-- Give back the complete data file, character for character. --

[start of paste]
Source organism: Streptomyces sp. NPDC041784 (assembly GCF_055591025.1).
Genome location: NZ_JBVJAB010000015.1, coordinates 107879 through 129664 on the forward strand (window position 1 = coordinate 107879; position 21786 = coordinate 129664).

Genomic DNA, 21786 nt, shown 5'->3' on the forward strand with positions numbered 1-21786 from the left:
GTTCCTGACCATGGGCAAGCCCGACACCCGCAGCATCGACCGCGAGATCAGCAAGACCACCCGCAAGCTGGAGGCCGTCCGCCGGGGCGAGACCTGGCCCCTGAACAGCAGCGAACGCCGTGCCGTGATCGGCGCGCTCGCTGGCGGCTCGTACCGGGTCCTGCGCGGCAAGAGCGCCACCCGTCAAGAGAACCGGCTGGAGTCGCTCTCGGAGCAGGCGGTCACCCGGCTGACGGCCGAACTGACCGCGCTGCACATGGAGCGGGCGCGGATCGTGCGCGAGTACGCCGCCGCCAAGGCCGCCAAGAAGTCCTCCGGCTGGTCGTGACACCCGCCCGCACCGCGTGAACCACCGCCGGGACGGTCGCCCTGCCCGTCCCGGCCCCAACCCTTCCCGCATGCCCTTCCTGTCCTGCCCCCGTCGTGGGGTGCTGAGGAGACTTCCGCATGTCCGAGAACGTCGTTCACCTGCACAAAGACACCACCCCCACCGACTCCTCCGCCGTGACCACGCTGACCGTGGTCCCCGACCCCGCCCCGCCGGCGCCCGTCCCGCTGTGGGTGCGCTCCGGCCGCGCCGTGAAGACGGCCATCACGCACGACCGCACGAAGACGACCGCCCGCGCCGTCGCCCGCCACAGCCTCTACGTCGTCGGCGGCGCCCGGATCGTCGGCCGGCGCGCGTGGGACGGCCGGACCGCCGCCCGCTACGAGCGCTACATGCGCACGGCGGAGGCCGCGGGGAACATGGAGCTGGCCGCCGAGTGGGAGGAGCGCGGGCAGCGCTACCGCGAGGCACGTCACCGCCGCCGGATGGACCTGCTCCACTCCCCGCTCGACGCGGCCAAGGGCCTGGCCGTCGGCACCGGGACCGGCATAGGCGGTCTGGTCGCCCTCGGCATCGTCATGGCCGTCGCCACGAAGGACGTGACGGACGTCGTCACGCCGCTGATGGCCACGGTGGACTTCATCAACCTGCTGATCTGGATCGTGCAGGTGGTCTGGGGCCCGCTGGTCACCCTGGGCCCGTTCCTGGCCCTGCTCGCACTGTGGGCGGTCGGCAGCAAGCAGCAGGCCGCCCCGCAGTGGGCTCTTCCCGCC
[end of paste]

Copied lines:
Source organism: Streptomyces sp. NPDC041784 (assembly GCF_055591025.1).
Genome location: NZ_JBVJAB010000015.1, coordinates 107879 through 129664 on the forward strand (window position 1 = coordinate 107879; position 21786 = coordinate 129664).

Genomic DNA, 21786 nt, shown 5'->3' on the forward strand with positions numbered 1-21786 from the left:
GTTCCTGACCATGGGCAAGCCCGACACCCGCAGCATCGACCGCGAGATCAGCAAGACCACCCGCAAGCTGGAGGCCGTCCGCCGGGGCGAGACCTGGCCCCTGAACAGCAGCGAACGCCGTGCCGTGATCGGCGCGCTCGCTGGCGGCTCGTACCGGGTCCTGCGCGGCAAGAGCGCCACCCGTCAAGAGAACCGGCTGGAGTCGCTCTCGGAGCAGGCGGTCACCCGGCTGACGGCCGAACTGACCGCGCTGCACATGGAGCGGGCGCGGATCGTGCGCGAGTACGCCGCCGCCAAGGCCGCCAAGAAGTCCTCCGGCTGGTCGTGACACCCGCCCGCACCGCGTGAACCACCGCCGGGACGGTCGCCCTGCCCGTCCCGGCCCCAACCCTTCCCGCATGCCCTTCCTGTCCTGCCCCCGTCGTGGGGTGCTGAGGAGACTTCCGCATGTCCGAGAACGTCGTTCACCTGCACAAAGACACCACCCCCACCGACTCCTCCGCCGTGACCACGCTGACCGTGGTCCCCGACCCCGCCCCGCCGGCGCCCGTCCCGCTGTGGGTGCGCTCCGGCCGCGCCGTGAAGACGGCCATCACGCACGACCGCACGAAGACGACCGCCCGCGCCGTCGCCCGCCACAGCCTCTACGTCGTCGGCGGCGCCCGGATCGTCGGCCGGCGCGCGTGGGACGGCCGGACCGCCGCCCGCTACGAGCGCTACATGCGCACGGCGGAGGCCGCGGGGAACATGGAGCTGGCCGCCGAGTGGGAGGAGCGCGGGCAGCGCTACCGCGAGGCACGTCACCGCCGCCGGATGGACCTGCTCCACTCCCCGCTCGACGCGGCCAAGGGCCTGGCCGTCGGCACCGGGACCGGCATAGGCGGTCTGGTCGCCCTCGGCATCGTCATGGCCGTCGCCACGAAGGACGTGACGGACGTCGTCACGCCGCTGATGGCCACGGTGGACTTCATCAACCTGCTGATCTGGATCGTGCAGGTGGTCTGGGGCCCGCTGGTCACCCTGGGCCCGTTCCTGGCCCTGCTCGCACTGTGGGCGGTCGGCAGCAAGCAGCAGGCCGCCCCGCAGTGGGCTCTTCCCGCC